Q: Are there any technological advances on the horizon that seem promising to you?
A: The pace of innovation in clean energy is quite exciting. Many people are aware of what’s going on with renewable energy like solar and batteries, but there is also a lot happening on the energy-efficiency side of the equation.
Smarter design and understanding of the way systems work has been referred to as the “invisible energy bonanza” by Amory Lovins of the Rocky Mountain Institute. Lovins notes that millions of small improvements over the past few decades — insulation, better motors, recovering waste heat, more-frugal chemical reactions, and numerous benefits of careful engineering — add up to efficiency gains that now provide more global energy services than oil or any other fuel.
There are further gains to be made in these areas, and we must continue to focus our attention on them. One area where the Energy Office is a leader in this regard is updating energy codes.
Q: How would you say your background in environmental planning influences your approach to your current job, if at all?
A: One of the fundamental ideas in environmental planning is that there’s no such thing as a free lunch. Many things we do have impacts that are not reflected in the price we pay or the traditional way we make decisions.
Instead of accounting for the full cost of what we do, many of our activities are subsidized by the impacts we have on our environment, such as all the plastic washing up on our beaches. Energy and climate change is one of the biggest examples of this.
Working in environmental planning, we are trained to work collaboratively with people across all sectors to think holistically about all of the factors that go into achieving a desired outcome that benefits society and the environment.
Q: Given some of the public pushback on wind energy and geothermal, how do you evaluate Hawaii’s prospects of meeting energy goals?
A: We are confident Hawaii will be able to meet its clean energy goals even with the challenge of finding suitable sites for renewable energy projects in our land-constrained state. One of the keys will be ensuring that local people have a chance to be involved early in conversations when projects are still being developed.
Government officials and energy developers need to make early community engagement a top priority while being as open and transparent as possible in project development. We also must do a better job of informing the public about the benefits of clean energy for our economy and environment in comparison to the negative impacts of fossil fuels.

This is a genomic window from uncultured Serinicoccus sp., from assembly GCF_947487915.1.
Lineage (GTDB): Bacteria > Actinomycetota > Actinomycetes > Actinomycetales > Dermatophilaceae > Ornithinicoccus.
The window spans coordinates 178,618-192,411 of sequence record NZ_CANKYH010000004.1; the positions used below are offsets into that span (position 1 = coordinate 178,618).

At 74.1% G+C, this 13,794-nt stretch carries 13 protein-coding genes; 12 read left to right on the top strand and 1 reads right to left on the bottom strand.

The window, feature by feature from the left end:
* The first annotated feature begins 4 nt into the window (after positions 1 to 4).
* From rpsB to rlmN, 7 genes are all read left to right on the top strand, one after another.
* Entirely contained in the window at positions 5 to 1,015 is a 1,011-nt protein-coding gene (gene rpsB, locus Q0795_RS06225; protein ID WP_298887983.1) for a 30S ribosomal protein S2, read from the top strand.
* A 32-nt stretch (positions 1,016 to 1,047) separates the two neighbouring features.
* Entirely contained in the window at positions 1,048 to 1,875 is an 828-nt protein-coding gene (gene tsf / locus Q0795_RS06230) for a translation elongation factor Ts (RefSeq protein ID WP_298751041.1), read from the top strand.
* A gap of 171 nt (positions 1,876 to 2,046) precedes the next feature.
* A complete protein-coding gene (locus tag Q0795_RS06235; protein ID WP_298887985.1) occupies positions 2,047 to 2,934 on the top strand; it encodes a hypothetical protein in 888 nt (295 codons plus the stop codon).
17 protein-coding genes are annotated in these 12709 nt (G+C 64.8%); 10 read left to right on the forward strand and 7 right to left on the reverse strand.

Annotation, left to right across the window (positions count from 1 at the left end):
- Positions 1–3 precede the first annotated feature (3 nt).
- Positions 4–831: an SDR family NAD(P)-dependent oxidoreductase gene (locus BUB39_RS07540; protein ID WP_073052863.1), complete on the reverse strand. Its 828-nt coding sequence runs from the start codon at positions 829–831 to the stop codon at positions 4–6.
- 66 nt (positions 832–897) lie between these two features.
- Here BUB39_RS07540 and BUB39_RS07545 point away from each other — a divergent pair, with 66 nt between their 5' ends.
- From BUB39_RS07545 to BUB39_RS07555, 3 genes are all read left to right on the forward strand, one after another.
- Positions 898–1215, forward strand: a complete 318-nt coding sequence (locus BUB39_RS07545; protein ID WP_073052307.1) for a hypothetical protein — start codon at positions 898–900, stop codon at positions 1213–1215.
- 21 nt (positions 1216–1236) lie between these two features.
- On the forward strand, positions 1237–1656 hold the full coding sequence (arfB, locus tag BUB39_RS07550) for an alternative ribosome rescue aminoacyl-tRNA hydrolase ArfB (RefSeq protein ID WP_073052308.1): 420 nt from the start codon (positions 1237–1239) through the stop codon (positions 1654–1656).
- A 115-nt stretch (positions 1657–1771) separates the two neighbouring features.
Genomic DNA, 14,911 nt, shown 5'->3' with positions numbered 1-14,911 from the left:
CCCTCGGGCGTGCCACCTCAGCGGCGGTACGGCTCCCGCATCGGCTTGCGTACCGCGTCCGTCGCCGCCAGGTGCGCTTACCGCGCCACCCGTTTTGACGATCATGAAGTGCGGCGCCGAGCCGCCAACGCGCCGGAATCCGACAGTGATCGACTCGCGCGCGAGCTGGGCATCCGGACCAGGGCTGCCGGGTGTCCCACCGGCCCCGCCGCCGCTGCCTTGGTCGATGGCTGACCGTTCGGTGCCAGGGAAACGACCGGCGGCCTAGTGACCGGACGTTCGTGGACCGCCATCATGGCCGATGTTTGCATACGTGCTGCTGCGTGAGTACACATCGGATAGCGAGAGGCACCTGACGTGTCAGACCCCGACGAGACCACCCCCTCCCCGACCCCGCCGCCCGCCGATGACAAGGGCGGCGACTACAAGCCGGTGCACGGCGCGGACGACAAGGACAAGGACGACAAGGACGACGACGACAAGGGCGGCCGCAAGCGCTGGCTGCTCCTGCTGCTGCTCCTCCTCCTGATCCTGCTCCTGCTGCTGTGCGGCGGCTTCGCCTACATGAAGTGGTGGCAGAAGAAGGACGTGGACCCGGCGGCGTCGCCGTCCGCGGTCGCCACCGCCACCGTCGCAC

Q: Is Hawaii still a leader in renewable energy, or has all the low-hanging fruit been scooped up?
A: Being a leader is not so much about going after the low-hanging fruit — that’s the easy stuff that anyone can do.
Hawaii’s leadership in clean energy stems from several factors unique to our island archipelago, such as our geographic isolation, over-reliance on fossil fuel, and the negative impacts of climate change that we are already seeing.
The leadership of our elected officials to acknowledge these factors and pursue island-based solutions has resulted in a number of firsts, including being the first state to commit to 100% renewable energy in the power sector by a certain date, and the first state to align its policies with the Paris Accord.
Those only look easy looking back. Hawaii continues to push the envelope in both policy and technology development on our path to a decarbonized economy no later than 2045.
Hawaii’s leadership is recognized through its engagement with federal agencies, such as the U.S. Department of Energy, Department of Defense, Environmental Protection Agency, as well as its involvement with other entities, including the National Association of State Energy Offices, National Governors Association, and the U.S. Climate Alliance, and internationally through events like the United Nations climate summit and sustainable development goals and our engagement with other island governments around the world.